“Papa and Mama-Jane”

Through state sanctioned will allowances Briar has been allowed to keep these specific possessions of her mother. She has signed multiple agreements that state if she shows the items, their messages, or their concepts to friends, family or the public, they will be confiscated with force and without warning. This is why she has closed her blinds and does this so late at night, because if any other member of her working caste level were to see the items across the complex windows there could be consequences. Briar is just so thankful that she has been able to keep them for so long. Another member of her caste, Brenda, had a similar situation, a doll given to her by her sister made from materials not sanctioned by the state – porcelain is seen as a luxury and can lead to dissension between caste members. Brenda had shown it to Briar, Katryn, and Jackson last year during off hours, and Jackson had told HR. Briar is thankful she was never really close with Jackson. Brenda, due to the duress of the forceful removal of the doll had been given a stipend of 3 weeks shower water free. Briar was thankful that the state cared in its way for all its members.
There are orders to watching the tapes: one that Briar has made as close to chronological as she can figure from ages of those involved, one that has a focus on her grandmother, and one that she likes the most. She turns to this last three tape order when she cannot sleep.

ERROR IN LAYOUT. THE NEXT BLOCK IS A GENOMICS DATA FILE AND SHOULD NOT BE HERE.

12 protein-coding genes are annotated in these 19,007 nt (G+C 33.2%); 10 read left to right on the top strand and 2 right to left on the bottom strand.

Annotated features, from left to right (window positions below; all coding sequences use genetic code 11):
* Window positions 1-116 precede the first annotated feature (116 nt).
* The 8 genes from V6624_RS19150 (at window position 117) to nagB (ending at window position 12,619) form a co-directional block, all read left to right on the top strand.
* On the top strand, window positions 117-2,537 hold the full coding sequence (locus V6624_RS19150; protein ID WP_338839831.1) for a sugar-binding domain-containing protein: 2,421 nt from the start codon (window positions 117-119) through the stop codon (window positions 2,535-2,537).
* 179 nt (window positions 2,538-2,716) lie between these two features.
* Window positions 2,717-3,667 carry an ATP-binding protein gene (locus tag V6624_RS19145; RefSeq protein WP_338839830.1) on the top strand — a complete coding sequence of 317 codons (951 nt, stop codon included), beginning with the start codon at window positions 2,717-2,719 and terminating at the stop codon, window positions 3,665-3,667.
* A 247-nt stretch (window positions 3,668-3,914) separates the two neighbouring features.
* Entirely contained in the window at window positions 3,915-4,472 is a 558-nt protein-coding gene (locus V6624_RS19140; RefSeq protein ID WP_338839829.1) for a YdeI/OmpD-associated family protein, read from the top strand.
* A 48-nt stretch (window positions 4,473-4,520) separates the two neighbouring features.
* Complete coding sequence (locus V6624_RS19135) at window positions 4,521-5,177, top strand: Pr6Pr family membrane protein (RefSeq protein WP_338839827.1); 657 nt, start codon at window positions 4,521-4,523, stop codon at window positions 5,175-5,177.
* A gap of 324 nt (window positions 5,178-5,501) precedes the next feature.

Briar turns on Emerson with a press of its largest button beneath the mouth of the VCR. A static like snow lights up the room and she turns up the volume, three buttons right, just enough to hear the white noise. The tape labeled “Apple Orchard” goes in first, Emerson eating it with an tunk, and then a whir internally. The static ends, a blue screen with a timer appears and then a green world replaces it.
There are leafy trees in the shot, and the camera sways as her grandmother holding the camera walks between them. There is a man in a neon orange windbreaker walking with a little girl, her hair in pigtails. No talking until the little girl stops at a tree and her small hand goes to a fruit on a lower branch, just within her reach.
From behind the camera her grandmother says, “Richie help Frankie get it.” He does, still holding her hand he crouches and guides the small girl’s palm up to the fruit and with his hands cupped around hers they tug it off together.
“Ah,” says her mother, Frankie, Francis to most,”Ah-apple” Both Richie and her Grandmother laugh a little. There is more cooing from Frankie as the camera sidles closer and then bends down, shaking, catching a blur of sky and then ground and then facing the other way. Frankie has the juice of the apple on her lips and cheeks and Richard and her grandmother come close and kiss their daughter on her temples in a gesture that they seem to have done forever, and have done so well each time Briar watches the tape. Frankie giggles and waves to the camera.
Briar has never eaten an apple, but has had juice from concentrate. Today there are too many risks in fruit bearing trees that are not grown inside labs. A sickness born from the groundwater took too many lives in the past. Briar slides the tape away and the static fills the room again.